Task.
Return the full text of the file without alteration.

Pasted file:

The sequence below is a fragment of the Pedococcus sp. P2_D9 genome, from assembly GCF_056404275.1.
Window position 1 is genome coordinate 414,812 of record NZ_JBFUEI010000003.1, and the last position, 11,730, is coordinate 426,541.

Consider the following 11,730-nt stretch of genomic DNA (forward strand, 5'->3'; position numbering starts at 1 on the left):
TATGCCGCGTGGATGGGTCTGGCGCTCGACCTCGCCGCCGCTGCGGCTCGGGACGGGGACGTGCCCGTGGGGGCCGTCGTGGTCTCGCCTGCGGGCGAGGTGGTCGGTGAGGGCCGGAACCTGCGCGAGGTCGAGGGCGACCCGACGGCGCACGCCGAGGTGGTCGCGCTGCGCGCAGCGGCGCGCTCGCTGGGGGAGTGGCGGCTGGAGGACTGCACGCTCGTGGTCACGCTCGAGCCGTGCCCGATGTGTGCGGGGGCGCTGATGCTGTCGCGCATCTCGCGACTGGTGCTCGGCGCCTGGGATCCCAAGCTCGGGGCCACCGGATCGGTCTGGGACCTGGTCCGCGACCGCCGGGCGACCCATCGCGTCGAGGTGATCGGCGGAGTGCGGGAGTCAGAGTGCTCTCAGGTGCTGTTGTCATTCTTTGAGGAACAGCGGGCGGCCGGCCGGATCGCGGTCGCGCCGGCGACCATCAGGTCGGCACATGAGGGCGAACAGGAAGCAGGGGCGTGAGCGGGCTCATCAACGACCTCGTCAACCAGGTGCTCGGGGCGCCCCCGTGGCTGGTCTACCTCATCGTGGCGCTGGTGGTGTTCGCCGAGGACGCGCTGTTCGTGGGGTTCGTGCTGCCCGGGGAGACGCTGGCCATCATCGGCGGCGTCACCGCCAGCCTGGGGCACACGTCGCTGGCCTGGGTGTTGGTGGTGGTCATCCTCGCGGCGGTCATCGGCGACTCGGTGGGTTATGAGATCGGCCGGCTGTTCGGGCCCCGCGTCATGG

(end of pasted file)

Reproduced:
The sequence below is a fragment of the Pedococcus sp. P2_D9 genome, from assembly GCF_056404275.1.
Window position 1 is genome coordinate 414,812 of record NZ_JBFUEI010000003.1, and the last position, 11,730, is coordinate 426,541.

Consider the following 11,730-nt stretch of genomic DNA (forward strand, 5'->3'; position numbering starts at 1 on the left):
TATGCCGCGTGGATGGGTCTGGCGCTCGACCTCGCCGCCGCTGCGGCTCGGGACGGGGACGTGCCCGTGGGGGCCGTCGTGGTCTCGCCTGCGGGCGAGGTGGTCGGTGAGGGCCGGAACCTGCGCGAGGTCGAGGGCGACCCGACGGCGCACGCCGAGGTGGTCGCGCTGCGCGCAGCGGCGCGCTCGCTGGGGGAGTGGCGGCTGGAGGACTGCACGCTCGTGGTCACGCTCGAGCCGTGCCCGATGTGTGCGGGGGCGCTGATGCTGTCGCGCATCTCGCGACTGGTGCTCGGCGCCTGGGATCCCAAGCTCGGGGCCACCGGATCGGTCTGGGACCTGGTCCGCGACCGCCGGGCGACCCATCGCGTCGAGGTGATCGGCGGAGTGCGGGAGTCAGAGTGCTCTCAGGTGCTGTTGTCATTCTTTGAGGAACAGCGGGCGGCCGGCCGGATCGCGGTCGCGCCGGCGACCATCAGGTCGGCACATGAGGGCGAACAGGAAGCAGGGGCGTGAGCGGGCTCATCAACGACCTCGTCAACCAGGTGCTCGGGGCGCCCCCGTGGCTGGTCTACCTCATCGTGGCGCTGGTGGTGTTCGCCGAGGACGCGCTGTTCGTGGGGTTCGTGCTGCCCGGGGAGACGCTGGCCATCATCGGCGGCGTCACCGCCAGCCTGGGGCACACGTCGCTGGCCTGGGTGTTGGTGGTGGTCATCCTCGCGGCGGTCATCGGCGACTCGGTGGGTTATGAGATCGGCCGGCTGTTCGGGCCCCGCGTCATGG